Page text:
by Barry S. Neuman

Editors' Summary: On September 20, 1983, in National Association of Metal Finishers v. Environmental Protection Agency, 13 ELR 21042, the Third Circuit upheld the basic program established by EPA to control the discharge of wastewater from 60,000 industrial facilities to municipal sewage treatment systems under the FWPCA. The EPA program, which requires "pretreatment" of such waste discharges so that they will neither "interfere with" nor "pass through" the publicly owned treatment works (POTWs), had taken much longer to develop than the system of permits and effluent limitations for factories discharging their wastes directly to the nation's rivers and streams. The regulations, promulgated in 1978 and amended in 1981, were attacked in court by industry plaintiffs as well as environmentalists. The litigation was diverted over a challenge to EPA's indefinite postponement of the rules' effective date, an action overturned by the Third Circuit, 12 ELR 20833. The regulations at issue in Metal Finishers included general pretreatment rules establishing the procedures and methodologies EPA would use to set standards for industrial categories as well as the categorical standards for the metal finishing industry. The court upheld the EPA rules for the most part, with the Agency's biggest loss coming with the invalidation of the "fundamentally different factors" (FDF) variance that EPA had made available to individual plants for which the standards for industry categories were not appropriate.

In this article Mr. Neuman, who was the chief government counsel in the case, explains the court's ruling on the general pretreatment rules and assesses its implications for the EPA pretreatment program. Mr. Neuman does not discuss the FDF variance issue, since a petition for certiorari has been filed on it. A companion article, 14 ELR 10047, analyzes the variance challenge.

Third Circuit Reopens Basic Water Act Issues by Invalidating FDF Variance

by William L. Want

Editors' Summary: This is the second of two articles in this issue concerning the Third Circuit's recent decision on EPA's pretreatment regulations. The first article, 14 ELR 10039, discusses all but one of the issues reached by the court in National Association of Metal Finishers v. Environmental Protection Agency, 13 ELR 21042, a decision that resolved finally most questions about the pretreatment program. The remaining issue, the legality of "fundamentally different factors" (FDF) variances from categorical pretreatment standards, is a controversial one with major implications for EPA's regulation of direct water pollution discharges as well. The Third Circuit accepted the arguments of the Natural Resources Defense Council, Inc. (NRDC) and ruled that Congress outlawed FDF variances from all categorical standards governing toxic pollutants in 1977 when it added § 301(1) to the FWPCA. Industry has filed a petition for certiorari on this issue and the government reportedly will follow suit.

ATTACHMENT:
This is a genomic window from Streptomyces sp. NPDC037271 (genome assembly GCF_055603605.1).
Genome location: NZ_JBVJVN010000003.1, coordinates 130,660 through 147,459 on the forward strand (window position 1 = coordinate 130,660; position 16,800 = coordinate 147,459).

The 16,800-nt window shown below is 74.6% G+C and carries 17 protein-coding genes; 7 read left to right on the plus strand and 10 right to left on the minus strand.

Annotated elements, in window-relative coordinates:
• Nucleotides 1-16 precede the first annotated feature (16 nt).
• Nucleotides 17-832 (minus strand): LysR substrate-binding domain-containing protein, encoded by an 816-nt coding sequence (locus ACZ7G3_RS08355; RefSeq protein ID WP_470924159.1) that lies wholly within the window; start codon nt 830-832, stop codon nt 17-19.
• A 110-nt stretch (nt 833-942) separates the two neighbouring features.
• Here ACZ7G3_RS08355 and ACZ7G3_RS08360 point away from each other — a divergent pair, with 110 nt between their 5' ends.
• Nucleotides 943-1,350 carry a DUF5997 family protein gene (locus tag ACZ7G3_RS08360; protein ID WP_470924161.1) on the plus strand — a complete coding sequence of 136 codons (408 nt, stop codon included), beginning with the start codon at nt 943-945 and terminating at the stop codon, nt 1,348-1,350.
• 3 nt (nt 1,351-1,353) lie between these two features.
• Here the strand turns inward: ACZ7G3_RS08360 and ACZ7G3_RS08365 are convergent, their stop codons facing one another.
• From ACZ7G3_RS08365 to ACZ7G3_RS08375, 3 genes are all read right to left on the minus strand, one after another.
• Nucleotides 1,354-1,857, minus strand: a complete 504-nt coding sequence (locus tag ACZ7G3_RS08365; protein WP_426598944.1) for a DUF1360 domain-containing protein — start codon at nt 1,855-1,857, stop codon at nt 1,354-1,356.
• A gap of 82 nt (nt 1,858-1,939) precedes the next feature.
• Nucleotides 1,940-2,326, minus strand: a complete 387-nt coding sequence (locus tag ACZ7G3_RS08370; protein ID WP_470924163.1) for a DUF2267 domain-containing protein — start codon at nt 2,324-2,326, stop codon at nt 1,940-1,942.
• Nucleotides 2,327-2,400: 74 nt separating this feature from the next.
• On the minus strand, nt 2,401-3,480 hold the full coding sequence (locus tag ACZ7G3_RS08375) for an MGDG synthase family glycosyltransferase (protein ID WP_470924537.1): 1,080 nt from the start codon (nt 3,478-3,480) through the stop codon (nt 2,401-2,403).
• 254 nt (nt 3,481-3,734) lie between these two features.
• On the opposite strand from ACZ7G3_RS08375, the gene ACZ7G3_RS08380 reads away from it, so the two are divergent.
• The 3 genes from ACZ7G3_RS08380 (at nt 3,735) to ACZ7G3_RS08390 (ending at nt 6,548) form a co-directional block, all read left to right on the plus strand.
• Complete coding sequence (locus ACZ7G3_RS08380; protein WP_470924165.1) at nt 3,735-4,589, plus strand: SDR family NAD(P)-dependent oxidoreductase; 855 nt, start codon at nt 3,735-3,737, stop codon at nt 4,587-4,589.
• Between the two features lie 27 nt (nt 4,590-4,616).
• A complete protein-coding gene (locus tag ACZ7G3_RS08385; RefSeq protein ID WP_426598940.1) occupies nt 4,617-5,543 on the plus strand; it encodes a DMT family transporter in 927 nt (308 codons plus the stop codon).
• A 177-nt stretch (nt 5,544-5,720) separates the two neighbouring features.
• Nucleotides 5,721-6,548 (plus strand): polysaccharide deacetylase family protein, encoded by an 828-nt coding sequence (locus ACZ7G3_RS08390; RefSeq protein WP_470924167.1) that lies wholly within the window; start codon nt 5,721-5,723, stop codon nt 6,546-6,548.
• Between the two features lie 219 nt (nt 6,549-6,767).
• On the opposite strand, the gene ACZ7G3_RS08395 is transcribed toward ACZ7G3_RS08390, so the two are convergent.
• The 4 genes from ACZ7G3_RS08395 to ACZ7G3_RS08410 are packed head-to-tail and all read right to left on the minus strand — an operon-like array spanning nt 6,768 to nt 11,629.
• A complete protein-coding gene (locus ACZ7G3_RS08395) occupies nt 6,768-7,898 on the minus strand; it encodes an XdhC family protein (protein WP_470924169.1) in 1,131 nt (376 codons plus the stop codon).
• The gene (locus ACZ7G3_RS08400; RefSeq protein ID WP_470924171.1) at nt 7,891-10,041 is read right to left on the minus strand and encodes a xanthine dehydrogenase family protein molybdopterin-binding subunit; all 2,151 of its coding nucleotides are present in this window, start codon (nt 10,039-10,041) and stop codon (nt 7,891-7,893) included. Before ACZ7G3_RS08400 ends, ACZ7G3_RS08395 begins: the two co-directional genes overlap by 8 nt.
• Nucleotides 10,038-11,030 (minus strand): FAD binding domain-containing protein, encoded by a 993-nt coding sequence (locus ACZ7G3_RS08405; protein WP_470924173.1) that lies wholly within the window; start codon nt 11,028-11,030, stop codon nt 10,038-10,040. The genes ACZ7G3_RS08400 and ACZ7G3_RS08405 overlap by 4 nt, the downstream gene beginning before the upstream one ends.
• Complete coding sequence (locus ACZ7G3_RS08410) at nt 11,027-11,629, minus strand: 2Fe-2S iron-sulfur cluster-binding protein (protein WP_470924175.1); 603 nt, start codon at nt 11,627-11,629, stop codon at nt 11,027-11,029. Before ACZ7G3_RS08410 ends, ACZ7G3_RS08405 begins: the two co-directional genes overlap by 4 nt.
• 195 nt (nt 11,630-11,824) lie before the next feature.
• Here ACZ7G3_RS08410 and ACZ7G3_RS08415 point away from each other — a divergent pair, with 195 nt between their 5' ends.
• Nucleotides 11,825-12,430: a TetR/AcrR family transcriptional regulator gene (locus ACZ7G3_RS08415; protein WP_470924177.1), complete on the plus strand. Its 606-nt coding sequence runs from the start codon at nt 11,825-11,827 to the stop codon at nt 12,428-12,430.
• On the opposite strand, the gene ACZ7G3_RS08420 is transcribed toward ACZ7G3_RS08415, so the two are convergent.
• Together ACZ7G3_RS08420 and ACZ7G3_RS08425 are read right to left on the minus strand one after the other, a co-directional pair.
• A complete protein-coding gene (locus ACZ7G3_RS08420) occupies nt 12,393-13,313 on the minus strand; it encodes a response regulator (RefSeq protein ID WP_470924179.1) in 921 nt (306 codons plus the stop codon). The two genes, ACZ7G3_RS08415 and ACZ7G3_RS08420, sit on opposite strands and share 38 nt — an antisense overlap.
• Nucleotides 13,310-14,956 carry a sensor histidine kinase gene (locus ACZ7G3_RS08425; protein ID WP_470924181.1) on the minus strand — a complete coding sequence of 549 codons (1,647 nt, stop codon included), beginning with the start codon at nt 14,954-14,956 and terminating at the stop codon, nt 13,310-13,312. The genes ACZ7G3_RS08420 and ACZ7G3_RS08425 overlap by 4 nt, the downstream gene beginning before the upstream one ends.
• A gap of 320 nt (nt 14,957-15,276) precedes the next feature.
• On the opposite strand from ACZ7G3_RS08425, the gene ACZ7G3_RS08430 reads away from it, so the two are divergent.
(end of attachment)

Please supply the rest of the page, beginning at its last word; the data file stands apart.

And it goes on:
In this article, Mr. Want examines the Third Circuit's ruling on FDF variances in light of the history of categorical effluent standards and FDF variances for direct dischargers. He argues that the FDF variance was an essential part of a compromise sanctioned by the Supreme Court that allowed EPA to take the shortcut of one-step, mandatory categorical effluent limits through the complex regulatory process dictated by Congress for controlling pollution from factories discharging directly to the nation's rivers and streams. EPA later used the same approach in the pretreatment program. Reviewing the parties' arguments on the issue in
Metal Finishers, Mr. Want concludes that, while both sides have merit, the NRDC position adopted by the Third Circuit is flawed because it removes one of the essential working parts from the basic FWPCA regulatory mechanism upheld by the Supreme Court: the combination of categorical standards and FDF variances.

Data Use and Compensation Under FIFRA: Can Monsanto Survive Supreme Court Review?

by Kinsey S. Reagan and Peter O. Safir

Editors' Summary: In order to register a pesticide under FIFRA, the registrant must submit data on the pesticide's safety and efficacy to EPA. FIFRA's provisions on EPA's use and disclosure of such data have proved controversial. In particular, the provision allowing EPA to use one manufacturer's data to support the application of another has repeatedly been challenged as an unconstitutional taking of property. In Monsanto Co. v. Acting Administrator, Environmental Protection Agency, the issue has reached the Supreme Court. Messrs. Safir and Reagan analyze the FIFRA taking issue, examining the history of the challenged provision, how various lower courts have dealt with challenges to it, and what routes are open to the Supreme Court. Finally, they consider the potential impact on similar federal registration statutes should the FIFRA provisions be struck down.

Private Enforcement of Federal Pollution Control Laws, Part II

by Jeffrey G. Miller

Editors' Summary: In the second of a three-part series, Mr. Miller analyzes the mechanics of bringing a citizen suit and the remedies available to the successful plaintiff under 11 federal environmental statutes. He examines the conditions precedent to citizen suits, the rights of government and citizen enforcers to intervene in each other's suits, security requirements that courts may impose on citizen suit plaintiffs, and the extent to which the citizen enforcer can obtain the same remedies available to the government. The analysis draws on the statutory language, legislative history, agency regulations, and court decisions and leads the author to a number of recommendations for making the citizen suit provisions better serve the purposes Congress had in mind in enacting them.